Lonely Planet Writer

A 16th-century monastery is home to a design space in Milan

From the outside there’s nothing but an unassuming black door. Step inside its charming courtyard of wicker chairs, tropical plants and twisting vines, and you’ve discovered a piece of old Milan. This is the city’s elegant new design space Six, a gallery, florist and bistro that seamlessly combines the old and the new.

Six is Milan's elegant new design space
Six: Milan’s hidden design space in an abandoned monastery. Image courtesy of Six Image by Six

Brainchild of entrepreneur Mauro Orlandelli, the project has involved the collaborated efforts of art director Samuele Savio, and the architects David Lopez Quincoces and Fanny Bauer Grung. Together they’ve breathed life into what was once an abandoned 16th-century monastery.

According to Bauer Grung ‘We wanted everything, from the furniture to the plants, to look like they had been here forever’. To this end they’ve retained many of the building’s original features, such as the parquet floor, arched windows and underlying brick, matching these elements with muted colours and soft industrial touches.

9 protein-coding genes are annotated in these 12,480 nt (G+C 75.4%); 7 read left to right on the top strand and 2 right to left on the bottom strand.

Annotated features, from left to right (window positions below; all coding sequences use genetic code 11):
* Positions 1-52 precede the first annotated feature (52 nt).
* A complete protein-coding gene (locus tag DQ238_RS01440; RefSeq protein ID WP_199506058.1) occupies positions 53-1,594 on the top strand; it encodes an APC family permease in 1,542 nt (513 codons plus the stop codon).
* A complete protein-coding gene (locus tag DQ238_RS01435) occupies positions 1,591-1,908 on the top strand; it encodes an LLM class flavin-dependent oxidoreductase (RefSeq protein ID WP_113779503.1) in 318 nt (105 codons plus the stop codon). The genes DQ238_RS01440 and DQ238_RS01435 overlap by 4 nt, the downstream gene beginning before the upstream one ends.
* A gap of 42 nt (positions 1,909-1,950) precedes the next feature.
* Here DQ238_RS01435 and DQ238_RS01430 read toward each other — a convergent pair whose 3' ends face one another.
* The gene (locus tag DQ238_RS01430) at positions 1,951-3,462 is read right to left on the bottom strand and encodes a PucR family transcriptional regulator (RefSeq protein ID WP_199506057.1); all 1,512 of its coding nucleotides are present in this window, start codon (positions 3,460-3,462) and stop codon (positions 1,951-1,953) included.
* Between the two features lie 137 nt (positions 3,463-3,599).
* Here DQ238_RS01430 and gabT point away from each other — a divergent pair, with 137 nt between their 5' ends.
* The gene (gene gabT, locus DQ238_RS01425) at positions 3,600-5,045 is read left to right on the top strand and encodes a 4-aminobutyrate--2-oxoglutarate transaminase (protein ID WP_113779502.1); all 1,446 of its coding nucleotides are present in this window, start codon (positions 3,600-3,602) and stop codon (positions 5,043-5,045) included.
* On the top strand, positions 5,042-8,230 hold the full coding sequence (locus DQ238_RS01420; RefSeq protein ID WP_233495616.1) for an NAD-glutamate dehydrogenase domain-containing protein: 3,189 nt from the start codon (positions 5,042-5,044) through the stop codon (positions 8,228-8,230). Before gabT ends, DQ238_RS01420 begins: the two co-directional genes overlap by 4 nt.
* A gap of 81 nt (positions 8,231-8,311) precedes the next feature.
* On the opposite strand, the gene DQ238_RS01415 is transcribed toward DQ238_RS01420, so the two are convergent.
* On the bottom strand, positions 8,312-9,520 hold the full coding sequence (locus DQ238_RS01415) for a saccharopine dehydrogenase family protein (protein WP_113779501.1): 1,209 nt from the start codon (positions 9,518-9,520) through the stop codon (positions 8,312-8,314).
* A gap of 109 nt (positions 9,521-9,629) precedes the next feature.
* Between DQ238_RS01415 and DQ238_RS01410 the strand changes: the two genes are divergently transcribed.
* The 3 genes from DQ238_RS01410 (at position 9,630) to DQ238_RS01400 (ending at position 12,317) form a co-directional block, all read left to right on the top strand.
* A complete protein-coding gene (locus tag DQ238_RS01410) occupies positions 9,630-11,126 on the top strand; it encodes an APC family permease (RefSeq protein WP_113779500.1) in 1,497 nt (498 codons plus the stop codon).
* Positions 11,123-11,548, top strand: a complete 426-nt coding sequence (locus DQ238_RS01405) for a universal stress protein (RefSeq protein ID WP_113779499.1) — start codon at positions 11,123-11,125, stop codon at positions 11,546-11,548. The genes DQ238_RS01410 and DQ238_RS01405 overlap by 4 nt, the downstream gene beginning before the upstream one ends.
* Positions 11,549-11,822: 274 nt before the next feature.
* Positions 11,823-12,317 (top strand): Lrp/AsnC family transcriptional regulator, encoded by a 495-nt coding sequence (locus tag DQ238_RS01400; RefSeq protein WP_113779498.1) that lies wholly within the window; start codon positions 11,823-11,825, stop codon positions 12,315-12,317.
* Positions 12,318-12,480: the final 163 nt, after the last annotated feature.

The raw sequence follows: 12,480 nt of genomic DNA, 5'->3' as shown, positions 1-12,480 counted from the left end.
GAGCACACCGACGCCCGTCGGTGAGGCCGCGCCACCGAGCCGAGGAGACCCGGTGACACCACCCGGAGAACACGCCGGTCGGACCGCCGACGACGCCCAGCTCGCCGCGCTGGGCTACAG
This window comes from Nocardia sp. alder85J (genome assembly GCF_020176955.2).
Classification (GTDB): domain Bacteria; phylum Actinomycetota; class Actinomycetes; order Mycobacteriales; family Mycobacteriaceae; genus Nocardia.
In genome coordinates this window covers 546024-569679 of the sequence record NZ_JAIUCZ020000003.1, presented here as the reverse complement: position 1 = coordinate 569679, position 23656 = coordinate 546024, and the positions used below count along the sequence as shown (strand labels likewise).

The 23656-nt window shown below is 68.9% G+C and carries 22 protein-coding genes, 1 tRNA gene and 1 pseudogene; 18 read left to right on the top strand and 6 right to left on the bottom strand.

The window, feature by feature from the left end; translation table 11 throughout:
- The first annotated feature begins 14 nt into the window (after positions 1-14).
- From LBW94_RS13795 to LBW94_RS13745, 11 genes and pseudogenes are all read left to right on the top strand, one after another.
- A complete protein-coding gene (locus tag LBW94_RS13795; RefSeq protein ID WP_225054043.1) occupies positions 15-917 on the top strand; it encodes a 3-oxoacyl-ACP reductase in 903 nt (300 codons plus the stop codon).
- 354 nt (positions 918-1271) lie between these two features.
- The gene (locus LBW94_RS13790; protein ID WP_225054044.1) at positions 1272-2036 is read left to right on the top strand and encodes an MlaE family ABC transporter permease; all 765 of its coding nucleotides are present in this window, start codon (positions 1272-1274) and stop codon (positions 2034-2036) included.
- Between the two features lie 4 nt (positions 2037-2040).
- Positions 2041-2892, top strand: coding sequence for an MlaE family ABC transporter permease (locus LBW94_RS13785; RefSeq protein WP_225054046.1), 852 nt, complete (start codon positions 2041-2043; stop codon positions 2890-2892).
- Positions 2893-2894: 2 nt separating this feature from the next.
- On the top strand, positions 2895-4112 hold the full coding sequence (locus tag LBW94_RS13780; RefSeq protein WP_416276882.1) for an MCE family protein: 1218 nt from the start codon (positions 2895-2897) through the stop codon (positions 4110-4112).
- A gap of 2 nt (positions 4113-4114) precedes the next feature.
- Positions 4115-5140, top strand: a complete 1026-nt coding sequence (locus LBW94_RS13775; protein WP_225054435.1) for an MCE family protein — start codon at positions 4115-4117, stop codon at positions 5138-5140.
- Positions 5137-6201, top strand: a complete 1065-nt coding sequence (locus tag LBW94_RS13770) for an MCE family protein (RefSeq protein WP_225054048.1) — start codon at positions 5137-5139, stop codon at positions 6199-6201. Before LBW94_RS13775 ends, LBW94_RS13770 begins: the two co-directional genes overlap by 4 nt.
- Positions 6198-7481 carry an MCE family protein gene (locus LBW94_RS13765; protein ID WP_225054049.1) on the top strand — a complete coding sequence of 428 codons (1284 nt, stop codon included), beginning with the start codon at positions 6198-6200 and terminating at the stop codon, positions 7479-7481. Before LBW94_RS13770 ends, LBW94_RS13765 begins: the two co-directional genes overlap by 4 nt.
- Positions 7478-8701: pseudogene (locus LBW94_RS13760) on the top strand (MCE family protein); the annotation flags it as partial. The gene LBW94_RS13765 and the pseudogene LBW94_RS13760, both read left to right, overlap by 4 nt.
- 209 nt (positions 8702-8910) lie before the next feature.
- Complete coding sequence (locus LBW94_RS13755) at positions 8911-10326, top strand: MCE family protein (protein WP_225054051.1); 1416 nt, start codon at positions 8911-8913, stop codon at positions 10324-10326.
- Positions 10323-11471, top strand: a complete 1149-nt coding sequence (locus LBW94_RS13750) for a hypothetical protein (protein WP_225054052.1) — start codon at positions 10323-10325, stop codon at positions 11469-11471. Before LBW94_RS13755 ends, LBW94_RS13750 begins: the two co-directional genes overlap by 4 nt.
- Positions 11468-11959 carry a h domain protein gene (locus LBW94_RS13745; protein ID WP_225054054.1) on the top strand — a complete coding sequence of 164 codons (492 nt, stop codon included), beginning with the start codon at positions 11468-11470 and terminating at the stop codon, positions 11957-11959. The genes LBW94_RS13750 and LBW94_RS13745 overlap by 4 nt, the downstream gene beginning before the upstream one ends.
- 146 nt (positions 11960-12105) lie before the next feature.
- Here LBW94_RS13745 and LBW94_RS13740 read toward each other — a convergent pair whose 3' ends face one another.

Six is located in an abandoned 16th-century monastery
Six: Milan’s hidden jewel at the heart of the Italian city. Image courtesy of Six Image by Six

Built around a sun-filled courtyard the centrepiece of this space is its gallery. Curated by Quincoces and Bauer Grung, it has a unique mix of both collectible items by the likes of Gió Ponti and Le Corbusier, along with vintage pieces by unknown designers.

The gallery is flanked on both sides with a bistro offering simple seasonal food, and a green design store by Irene Cuzzaniti, who’s responsible for the artful green touches throughout.

Six: a hidden jewel in the centre of Milan
Abandoned monastery converted into an elegant design space in Milan. Image courtesy of Six. Image by Six

Featured this April in the Fuorisalone design festival, the space has been officially open to the public since September and adds another great design haunt to the city’s growing list.

By Stephanie Ong